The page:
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Brands aren’t the only organizations who can take advantage of the money flowing throughout the winter holiday season. After the madness of Black Friday weekend and Cyber Monday, Giving Tuesday emerges to encourage consumers to break from the buying and give back.

Like brands, NGOs and nonprofits have quarterly and year-end goals to meet. Also like brands, they can capitalize on social media and email marketing to communicate with donors and reach new audiences in order to drive in more donations than ever before.

What is Giving Tuesday exactly? In this post, we’ll explain the basics. We’ll also provide strategies and tips for nonprofits to make the most of their marketing strategy this holiday season.

What is Giving Tuesday?

While Black Friday is the unofficial start of the holiday buying season, Giving Tuesday—and don’t forget the accompanying custom hashtag, #GivingTuesday—is the unofficial beginning of the winter holiday giving season.

Marketers know better than anyone that the holiday buying season has slowly expanded each year. In 2012, 92 Street Y and the United Nations Foundation decided to do something about the fast-paced consumer-driven nature and #GivingTuesday was born.

Individuals, nonprofits, NGOs, and even brands come together under the hashtag #GivingTuesday to launch specialized donation campaigns and raise money for important causes.

#GivingTuesday takes place every year on the Tuesday after American Thanksgiving.

Is it effective?

#GivingTuesday sounds nice on paper, but what do the numbers say?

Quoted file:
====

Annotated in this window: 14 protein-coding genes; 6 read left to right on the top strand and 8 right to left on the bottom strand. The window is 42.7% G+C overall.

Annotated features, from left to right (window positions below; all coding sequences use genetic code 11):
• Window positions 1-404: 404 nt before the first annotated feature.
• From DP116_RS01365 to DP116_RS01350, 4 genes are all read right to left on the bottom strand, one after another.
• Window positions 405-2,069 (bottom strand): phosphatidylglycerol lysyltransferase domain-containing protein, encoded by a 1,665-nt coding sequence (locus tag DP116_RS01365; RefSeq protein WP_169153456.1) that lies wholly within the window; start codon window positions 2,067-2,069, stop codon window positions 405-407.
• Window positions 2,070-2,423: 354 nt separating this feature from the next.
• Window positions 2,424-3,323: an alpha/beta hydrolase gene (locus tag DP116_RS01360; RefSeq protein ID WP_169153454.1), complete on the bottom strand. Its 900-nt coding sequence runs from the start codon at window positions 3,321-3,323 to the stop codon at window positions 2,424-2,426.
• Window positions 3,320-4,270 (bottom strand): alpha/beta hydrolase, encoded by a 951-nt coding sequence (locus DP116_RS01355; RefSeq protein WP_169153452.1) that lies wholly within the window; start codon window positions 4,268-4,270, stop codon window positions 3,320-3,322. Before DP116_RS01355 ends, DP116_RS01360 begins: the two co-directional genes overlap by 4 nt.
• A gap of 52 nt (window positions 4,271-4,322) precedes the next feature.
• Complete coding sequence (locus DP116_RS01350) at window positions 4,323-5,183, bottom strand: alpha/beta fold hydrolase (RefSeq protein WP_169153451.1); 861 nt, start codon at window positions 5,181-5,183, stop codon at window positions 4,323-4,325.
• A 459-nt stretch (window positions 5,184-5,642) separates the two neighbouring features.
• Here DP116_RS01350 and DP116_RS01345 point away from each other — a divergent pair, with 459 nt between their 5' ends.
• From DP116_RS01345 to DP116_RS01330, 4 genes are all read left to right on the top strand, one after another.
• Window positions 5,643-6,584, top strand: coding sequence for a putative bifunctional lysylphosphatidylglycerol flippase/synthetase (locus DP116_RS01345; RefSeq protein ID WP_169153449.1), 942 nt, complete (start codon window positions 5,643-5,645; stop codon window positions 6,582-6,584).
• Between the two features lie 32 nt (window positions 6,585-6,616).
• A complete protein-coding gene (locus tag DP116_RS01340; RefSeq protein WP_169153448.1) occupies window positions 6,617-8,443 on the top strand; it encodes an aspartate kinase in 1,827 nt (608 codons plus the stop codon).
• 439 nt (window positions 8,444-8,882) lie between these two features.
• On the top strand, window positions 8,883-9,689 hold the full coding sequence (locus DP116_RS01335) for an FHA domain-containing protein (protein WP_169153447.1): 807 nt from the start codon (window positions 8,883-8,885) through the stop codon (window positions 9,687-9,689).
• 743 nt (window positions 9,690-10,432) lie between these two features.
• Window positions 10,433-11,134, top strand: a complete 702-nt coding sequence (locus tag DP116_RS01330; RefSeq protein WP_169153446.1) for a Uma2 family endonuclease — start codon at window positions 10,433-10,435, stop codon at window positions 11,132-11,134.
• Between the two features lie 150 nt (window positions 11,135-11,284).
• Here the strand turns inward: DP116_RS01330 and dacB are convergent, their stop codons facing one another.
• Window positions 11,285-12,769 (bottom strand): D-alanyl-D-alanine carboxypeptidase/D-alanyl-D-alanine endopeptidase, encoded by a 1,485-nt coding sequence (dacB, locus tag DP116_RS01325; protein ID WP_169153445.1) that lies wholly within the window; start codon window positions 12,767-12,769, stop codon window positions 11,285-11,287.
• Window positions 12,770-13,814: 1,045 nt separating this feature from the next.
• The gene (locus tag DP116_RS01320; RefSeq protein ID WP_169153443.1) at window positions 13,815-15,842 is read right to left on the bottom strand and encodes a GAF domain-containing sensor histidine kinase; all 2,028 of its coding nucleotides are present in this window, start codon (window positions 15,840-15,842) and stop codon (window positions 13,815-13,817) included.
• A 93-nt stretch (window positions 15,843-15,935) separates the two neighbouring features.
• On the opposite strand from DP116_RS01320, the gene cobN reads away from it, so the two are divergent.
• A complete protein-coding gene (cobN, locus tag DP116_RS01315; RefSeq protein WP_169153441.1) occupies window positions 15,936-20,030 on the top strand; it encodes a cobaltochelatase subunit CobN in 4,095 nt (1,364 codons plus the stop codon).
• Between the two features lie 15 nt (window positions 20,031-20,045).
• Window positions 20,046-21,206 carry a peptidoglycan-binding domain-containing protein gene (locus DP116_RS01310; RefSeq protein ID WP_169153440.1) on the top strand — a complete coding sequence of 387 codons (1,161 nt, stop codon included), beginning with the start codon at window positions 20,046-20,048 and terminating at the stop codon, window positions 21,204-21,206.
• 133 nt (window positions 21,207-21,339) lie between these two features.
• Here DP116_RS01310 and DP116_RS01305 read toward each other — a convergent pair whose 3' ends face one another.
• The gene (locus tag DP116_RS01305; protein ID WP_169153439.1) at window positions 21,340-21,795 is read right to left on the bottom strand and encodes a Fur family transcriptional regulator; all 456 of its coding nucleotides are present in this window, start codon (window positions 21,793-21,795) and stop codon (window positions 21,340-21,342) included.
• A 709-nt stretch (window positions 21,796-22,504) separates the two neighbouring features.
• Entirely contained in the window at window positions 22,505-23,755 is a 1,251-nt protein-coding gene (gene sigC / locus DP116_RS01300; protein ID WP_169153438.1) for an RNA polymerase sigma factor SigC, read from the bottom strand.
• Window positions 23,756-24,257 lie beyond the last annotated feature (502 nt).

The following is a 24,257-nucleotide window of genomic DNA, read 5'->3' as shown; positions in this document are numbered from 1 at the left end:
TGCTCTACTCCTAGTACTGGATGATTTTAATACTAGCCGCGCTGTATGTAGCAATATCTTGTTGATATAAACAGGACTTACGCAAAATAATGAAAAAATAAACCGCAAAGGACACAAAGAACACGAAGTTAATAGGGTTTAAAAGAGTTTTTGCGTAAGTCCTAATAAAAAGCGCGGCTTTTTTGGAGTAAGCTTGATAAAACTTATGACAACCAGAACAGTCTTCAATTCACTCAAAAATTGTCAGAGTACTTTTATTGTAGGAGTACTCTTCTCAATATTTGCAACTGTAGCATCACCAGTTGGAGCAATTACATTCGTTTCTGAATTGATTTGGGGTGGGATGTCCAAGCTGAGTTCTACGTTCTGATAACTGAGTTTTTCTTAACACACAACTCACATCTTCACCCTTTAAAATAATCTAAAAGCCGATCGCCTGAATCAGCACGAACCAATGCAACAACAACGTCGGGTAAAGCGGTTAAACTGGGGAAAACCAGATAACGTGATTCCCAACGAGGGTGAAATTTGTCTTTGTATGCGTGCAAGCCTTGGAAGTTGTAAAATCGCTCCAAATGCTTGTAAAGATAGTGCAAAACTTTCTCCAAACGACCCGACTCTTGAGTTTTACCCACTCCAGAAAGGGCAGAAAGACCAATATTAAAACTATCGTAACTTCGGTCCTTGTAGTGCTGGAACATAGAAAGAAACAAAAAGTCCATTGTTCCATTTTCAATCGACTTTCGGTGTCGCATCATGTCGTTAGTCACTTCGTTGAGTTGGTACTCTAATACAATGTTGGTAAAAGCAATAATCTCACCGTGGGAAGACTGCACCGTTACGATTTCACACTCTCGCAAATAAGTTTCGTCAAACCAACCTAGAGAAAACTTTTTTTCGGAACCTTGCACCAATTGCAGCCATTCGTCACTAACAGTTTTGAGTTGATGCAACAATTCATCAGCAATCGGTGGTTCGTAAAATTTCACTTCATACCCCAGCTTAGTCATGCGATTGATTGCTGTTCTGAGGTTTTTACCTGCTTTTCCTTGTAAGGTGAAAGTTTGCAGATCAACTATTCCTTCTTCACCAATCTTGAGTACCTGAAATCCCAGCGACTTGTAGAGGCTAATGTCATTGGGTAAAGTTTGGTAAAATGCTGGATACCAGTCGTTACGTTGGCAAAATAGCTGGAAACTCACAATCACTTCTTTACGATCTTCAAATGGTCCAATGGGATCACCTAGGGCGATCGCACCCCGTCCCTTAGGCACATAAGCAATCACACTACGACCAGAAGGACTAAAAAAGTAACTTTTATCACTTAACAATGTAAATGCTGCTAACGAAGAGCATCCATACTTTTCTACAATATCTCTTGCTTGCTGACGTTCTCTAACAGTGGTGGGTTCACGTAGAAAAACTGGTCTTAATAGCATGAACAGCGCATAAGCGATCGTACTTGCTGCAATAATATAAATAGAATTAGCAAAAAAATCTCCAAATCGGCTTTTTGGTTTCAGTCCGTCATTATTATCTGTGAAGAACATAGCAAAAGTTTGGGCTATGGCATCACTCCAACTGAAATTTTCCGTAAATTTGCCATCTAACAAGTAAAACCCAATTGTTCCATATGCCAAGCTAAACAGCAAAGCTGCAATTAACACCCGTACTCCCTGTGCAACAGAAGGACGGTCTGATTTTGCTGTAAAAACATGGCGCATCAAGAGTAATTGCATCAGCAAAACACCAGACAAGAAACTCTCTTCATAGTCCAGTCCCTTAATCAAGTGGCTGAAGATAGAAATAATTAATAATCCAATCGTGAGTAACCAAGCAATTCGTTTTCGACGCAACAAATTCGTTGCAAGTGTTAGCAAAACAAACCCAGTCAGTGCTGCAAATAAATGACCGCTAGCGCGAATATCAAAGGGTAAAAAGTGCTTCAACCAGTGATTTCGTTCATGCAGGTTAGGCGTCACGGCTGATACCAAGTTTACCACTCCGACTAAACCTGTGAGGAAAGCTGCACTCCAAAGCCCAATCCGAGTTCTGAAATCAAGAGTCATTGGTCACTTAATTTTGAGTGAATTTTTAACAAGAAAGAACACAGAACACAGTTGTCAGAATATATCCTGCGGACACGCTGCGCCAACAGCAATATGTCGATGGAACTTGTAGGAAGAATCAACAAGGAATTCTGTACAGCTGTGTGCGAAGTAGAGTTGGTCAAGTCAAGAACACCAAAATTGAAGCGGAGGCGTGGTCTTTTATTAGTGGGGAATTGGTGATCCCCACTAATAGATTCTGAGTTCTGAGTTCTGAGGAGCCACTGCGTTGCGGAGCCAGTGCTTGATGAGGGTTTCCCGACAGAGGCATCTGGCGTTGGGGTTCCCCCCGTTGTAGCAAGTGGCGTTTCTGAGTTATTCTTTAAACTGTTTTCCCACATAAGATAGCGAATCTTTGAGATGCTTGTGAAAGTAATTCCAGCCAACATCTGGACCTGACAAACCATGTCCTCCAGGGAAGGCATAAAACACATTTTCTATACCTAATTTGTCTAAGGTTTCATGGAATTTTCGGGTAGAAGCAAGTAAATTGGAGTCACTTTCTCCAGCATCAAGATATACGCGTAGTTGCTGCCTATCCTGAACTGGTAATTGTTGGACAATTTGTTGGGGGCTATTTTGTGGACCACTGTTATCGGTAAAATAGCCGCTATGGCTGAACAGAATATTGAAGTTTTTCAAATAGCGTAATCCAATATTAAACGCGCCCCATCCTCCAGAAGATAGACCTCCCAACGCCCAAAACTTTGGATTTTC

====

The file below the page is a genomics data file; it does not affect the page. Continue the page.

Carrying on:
According to nonprofit software company Blackbaud, $10 million moved through its platform during the first #GivingTuesday in 2012—bringing online giving up 90% from the previous year.

In 2013, $28 million exchanged hands-on #GivingTuesday over the top five nonprofit software platforms. Donations continued to increase every year as more organizations like Kickstarter, the Gates Foundation, and PayPal got involved, often matching donations and running promotions.

As of 2018, platforms recorded $400 million in total donations with $125 moving through Facebook alone and PayPal matching $7 million.

Yeah, it’s a lot of money.

However, whether or not Giving Tuesday is effective depends on how you market your organization during the holiday.

How nonprofits can maximize exposure with marketing strategies for Giving Tuesday

Your marketing for #GivingTuesday (and the rest of the holiday season) can make the difference between hitting your year-end goals or falling seriously short.

Plus, with the right marketing strategy, you can keep the momentum going all year long and reduce spot-givers.

Get creative to break through the noise.

Statistically, Giving Tuesday is actually a bad time to encourage donations. Think about it: everyone’s inbox is already flooded with #GivingTuesday appeals.

If you run a smaller NGO, you don’t have to get frustrated and write off the holiday completely. Instead, think of unique and interesting ways to make your campaigns stand out before Giving Tuesday arrives.

Contests and user-generated content are great for donations. With emails, it’s important to optimize your subject line with urgent and intriguing messages to ensure your message stands out.

Consider teaming up with other organizations.

NGOs and nonprofits can expand their audiences by partnering with brands or other nonprofits during #GivingTuesday. The #GivingTuesday website offers an entire PDF dedicated to high-profile collaboration efforts for the holiday season.